The Oregon Department of Fish and Wildlife estimates that 500-1,000 fish died recently because of low water in the Upper Deschutes River. The fish kills are a recent annual occurrence tied to water management in the basin.
The Upper Deschutes is fed from the Wickiup Reservoir. A few weeks ago, river flows were about 2,000 cubic feet per second. But once irrigators were done with water for the season, dam operators cut back water releases by at least 75 percent.
"What happens is the river channel below Wickiup gets de-watered, basically," said ODFW fish biologist Erik Moberly.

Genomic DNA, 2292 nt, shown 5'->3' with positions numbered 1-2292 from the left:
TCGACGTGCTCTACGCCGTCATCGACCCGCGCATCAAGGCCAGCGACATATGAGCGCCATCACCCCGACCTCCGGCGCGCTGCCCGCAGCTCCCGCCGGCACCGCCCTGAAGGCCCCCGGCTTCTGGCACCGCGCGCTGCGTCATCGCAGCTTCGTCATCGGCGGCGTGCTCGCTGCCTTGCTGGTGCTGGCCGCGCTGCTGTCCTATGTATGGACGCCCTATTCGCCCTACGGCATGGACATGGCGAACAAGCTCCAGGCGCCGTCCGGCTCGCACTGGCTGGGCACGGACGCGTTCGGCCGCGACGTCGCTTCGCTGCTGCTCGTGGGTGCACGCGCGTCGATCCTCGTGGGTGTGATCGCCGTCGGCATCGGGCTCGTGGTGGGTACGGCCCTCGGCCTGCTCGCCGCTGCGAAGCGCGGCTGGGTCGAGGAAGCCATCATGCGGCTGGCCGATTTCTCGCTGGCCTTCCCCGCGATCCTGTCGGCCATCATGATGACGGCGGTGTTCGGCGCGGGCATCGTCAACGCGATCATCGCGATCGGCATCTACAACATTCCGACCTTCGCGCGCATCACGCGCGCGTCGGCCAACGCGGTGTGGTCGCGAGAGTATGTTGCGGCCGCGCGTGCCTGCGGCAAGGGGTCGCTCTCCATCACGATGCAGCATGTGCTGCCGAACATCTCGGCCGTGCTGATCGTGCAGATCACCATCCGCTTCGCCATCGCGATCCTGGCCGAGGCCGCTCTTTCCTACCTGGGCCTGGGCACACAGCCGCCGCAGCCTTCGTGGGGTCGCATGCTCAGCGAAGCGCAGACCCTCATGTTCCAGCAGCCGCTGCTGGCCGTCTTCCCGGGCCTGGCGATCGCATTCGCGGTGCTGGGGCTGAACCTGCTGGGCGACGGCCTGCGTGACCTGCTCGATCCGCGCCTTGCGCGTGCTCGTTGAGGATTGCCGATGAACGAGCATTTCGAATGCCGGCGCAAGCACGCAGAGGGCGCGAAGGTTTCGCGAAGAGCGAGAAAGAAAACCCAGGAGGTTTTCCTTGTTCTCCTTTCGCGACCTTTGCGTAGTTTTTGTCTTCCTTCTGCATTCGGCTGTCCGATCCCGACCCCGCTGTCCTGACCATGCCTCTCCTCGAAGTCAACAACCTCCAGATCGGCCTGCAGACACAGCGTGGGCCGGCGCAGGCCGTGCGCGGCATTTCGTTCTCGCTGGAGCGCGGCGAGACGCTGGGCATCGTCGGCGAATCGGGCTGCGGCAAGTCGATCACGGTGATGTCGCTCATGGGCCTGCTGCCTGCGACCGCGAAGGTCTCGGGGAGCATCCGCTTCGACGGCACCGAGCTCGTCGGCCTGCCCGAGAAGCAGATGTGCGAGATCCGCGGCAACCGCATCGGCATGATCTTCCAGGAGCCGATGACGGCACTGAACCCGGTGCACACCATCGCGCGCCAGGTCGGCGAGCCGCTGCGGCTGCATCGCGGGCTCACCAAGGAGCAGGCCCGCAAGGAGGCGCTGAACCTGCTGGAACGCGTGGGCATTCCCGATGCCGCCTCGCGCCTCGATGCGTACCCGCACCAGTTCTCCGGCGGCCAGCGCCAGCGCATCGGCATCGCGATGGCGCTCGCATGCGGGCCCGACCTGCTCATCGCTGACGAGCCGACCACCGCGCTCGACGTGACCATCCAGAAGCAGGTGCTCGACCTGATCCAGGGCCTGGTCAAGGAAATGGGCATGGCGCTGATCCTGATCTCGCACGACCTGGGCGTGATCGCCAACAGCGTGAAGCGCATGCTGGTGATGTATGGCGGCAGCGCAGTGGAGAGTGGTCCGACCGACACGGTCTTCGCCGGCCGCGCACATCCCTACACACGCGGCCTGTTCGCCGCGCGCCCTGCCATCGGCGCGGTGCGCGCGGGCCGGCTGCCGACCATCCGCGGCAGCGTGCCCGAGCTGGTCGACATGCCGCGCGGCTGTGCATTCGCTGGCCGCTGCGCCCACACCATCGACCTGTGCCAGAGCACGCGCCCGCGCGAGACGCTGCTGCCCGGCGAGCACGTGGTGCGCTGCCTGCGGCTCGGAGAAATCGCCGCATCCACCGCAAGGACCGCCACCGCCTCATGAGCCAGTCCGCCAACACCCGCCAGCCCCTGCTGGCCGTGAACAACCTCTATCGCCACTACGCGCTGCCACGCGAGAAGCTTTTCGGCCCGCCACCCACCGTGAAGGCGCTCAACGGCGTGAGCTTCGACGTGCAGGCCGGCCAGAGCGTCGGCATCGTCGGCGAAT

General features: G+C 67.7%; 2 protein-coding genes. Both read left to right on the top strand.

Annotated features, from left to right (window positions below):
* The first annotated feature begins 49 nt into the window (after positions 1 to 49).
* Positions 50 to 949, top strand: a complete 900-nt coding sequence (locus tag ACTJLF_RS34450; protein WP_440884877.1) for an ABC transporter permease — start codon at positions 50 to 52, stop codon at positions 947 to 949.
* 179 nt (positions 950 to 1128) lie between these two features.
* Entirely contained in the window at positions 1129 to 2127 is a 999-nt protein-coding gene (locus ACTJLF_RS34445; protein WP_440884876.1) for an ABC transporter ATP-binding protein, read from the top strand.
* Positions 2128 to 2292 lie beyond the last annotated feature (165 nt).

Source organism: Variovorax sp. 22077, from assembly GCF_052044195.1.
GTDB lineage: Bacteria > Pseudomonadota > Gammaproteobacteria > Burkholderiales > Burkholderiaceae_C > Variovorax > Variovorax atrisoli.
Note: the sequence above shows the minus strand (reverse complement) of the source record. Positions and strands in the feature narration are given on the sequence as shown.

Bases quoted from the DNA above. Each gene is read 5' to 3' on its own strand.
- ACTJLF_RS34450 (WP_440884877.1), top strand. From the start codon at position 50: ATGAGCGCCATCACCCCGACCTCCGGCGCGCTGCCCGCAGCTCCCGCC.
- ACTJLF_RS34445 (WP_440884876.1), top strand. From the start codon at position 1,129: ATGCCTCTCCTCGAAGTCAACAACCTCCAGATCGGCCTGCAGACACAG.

He and dozens of volunteers rescued several thousand fish earlier this week. Many were stuck in pools surrounded by dry land.
"As the river decreases, there's some stranding of fish in the Upper Deschutes," Moberly said.
The Bureau of Reclamation and the Oregon Water Resources Department manage how much water is released. They hold back water in the fall to start recharging the reservoir.
Environmental groups sued over water management in the Upper Deschutes earlier this year, but those lawsuits are pending.